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U.S. Spending Cuts Would Goose Prices, Says Analyst

Canaccord Adams lowered its price assumptions for Henry Hub gas and WTI crude "to be more in line with our current view of weaker market conditions that are shaping up for 2007," wrote analyst Irene Haas in a Wednesday note.

The firm cut its Henry Hub gas forecast to $7.00/MMBtu for 2007 and $8.25 for 2008 from the previous estimate of $7.75 for both years. WTI crude was cut to $65/bbl for 2007 and 2008 from $68, the previous estimate for both years.

"With roughly a third of the heating season behind [us], the winter of 2006/2007 is nowhere near normal; heating degree days are 12% lower than the five-year average," wrote Haas. "If we were to assume normal weather for the remainder of this winter, we would still end up with storage levels at 1.5 to 1.6 Tcfe in early April of 2007. This storage overhang would be similar to levels experienced in April of 2006."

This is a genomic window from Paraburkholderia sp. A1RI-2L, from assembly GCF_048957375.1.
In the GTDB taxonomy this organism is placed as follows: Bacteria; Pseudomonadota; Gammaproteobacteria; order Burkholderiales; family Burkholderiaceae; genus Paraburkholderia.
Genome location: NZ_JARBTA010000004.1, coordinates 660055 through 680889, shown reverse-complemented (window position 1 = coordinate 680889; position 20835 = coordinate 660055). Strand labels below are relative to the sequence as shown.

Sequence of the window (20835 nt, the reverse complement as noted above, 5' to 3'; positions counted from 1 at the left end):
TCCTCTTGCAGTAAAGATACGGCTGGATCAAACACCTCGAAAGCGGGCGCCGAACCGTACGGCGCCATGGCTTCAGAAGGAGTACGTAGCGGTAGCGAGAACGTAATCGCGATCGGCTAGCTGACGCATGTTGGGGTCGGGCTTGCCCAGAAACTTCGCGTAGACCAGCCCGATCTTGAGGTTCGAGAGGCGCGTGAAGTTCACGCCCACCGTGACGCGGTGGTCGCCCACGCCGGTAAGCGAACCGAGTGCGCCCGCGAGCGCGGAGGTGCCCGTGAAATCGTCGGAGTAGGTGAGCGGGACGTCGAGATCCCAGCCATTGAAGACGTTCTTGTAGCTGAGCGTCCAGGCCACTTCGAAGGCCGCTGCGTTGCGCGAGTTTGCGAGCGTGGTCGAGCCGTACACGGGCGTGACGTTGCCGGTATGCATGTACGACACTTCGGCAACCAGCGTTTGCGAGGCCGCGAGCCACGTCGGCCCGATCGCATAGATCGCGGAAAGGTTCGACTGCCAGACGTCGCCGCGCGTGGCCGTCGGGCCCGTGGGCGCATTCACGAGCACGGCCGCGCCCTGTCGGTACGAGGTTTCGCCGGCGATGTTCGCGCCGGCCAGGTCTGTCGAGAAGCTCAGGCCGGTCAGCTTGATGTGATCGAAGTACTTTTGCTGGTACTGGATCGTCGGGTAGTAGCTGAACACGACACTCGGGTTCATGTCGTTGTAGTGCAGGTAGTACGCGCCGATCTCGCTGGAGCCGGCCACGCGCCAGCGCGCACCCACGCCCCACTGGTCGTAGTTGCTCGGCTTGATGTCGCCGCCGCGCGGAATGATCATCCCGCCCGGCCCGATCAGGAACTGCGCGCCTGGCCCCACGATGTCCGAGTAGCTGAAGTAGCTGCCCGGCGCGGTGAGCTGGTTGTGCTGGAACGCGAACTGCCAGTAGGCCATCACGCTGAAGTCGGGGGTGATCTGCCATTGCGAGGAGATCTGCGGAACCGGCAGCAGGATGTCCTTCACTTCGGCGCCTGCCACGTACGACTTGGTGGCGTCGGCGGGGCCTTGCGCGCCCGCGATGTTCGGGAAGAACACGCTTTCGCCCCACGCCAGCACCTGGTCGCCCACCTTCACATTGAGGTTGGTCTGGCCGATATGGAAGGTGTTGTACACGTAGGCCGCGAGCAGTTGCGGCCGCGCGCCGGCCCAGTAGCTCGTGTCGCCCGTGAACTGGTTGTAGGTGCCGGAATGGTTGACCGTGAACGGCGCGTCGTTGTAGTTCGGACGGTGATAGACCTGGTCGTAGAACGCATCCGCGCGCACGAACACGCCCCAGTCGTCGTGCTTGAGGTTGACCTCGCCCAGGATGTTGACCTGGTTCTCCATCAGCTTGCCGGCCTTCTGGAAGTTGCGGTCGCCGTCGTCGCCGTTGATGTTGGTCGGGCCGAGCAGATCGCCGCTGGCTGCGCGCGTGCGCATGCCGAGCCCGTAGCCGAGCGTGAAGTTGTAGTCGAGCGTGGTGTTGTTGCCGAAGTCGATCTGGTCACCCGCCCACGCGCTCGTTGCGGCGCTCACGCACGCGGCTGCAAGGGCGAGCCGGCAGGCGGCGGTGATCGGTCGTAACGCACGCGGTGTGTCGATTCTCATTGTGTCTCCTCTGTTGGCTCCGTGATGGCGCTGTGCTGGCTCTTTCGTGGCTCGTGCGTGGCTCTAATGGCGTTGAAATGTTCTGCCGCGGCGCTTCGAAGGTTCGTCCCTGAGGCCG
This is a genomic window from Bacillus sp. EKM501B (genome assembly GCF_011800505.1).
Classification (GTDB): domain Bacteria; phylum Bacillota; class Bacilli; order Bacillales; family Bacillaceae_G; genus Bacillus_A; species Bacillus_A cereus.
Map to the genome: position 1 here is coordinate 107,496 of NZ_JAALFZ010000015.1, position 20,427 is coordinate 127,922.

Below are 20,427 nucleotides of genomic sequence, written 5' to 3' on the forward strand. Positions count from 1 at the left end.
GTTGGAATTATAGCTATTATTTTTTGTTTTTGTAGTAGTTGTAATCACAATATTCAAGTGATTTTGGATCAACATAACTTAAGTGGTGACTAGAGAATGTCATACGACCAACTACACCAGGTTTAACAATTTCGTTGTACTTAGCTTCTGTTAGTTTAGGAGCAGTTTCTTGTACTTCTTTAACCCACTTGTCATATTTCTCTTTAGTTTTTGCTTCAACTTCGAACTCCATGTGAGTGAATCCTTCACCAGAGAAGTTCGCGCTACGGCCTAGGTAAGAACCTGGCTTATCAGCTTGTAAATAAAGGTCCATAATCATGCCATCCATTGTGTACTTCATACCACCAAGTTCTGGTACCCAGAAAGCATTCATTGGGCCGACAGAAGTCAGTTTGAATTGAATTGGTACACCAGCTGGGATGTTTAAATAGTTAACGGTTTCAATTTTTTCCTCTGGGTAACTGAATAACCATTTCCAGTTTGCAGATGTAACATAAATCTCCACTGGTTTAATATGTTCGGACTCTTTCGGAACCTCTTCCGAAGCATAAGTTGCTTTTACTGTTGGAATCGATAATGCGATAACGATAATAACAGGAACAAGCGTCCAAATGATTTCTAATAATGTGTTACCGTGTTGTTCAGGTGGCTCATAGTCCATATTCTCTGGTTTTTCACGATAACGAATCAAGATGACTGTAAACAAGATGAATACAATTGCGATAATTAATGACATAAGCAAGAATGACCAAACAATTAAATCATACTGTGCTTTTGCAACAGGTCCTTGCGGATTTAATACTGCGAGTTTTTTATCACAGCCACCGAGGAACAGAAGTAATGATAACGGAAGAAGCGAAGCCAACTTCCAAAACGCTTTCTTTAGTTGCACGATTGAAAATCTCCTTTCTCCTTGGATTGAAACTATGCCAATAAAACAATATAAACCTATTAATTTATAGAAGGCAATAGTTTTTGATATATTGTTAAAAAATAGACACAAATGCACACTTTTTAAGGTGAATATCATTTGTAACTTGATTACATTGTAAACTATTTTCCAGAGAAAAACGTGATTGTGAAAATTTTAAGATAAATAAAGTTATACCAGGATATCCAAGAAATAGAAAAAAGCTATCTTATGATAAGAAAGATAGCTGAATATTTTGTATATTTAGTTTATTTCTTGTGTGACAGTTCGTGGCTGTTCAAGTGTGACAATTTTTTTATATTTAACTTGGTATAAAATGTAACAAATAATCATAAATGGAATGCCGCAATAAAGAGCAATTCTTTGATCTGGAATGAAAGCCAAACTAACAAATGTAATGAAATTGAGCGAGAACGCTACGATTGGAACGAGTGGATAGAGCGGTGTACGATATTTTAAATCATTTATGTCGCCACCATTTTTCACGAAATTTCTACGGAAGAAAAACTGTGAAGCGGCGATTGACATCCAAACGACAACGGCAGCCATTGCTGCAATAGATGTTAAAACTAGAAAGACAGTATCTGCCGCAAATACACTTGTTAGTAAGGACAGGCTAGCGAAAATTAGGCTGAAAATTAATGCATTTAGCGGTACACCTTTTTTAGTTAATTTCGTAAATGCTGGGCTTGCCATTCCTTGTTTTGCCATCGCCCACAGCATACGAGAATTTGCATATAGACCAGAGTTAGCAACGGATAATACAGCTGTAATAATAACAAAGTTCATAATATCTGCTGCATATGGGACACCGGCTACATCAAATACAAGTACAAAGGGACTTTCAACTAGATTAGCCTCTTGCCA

Haas believes that equilibrium will come back to gas markets, but not without some time and pain in the meantime. This year market bulls will not benefit from production declines in the Gulf of Mexico. Quite the contrary, "we are expecting 1 Bcf/d of new gas coming on line in Q3/07 from the deepwater Independence Hub in the eastern GOM," Haas wrote (see Daily GPI, Oct. 23, 2006).

Canadian producers have reacted to soft prices and have cut back on spending, but Haas noted that U.S. producers have yet to do so. "We believe that if U.S. producers start showing a more cautious stance, it would be a very bullish sign for the natural gas market."

For now, expect 1Q to be "extremely volatile" for both gas and oil prices, said Haas. Further price deterioration likely will lead to domestic spending cuts by producers. Further softening of oil prices could stir an OPEC response.

"For the next two months, we would recommend sitting on the sidelines and waiting for tangible signs such as capital expenditure cuts from the U.S. producers that would lead to natural gas production declines," Haas advised investors.

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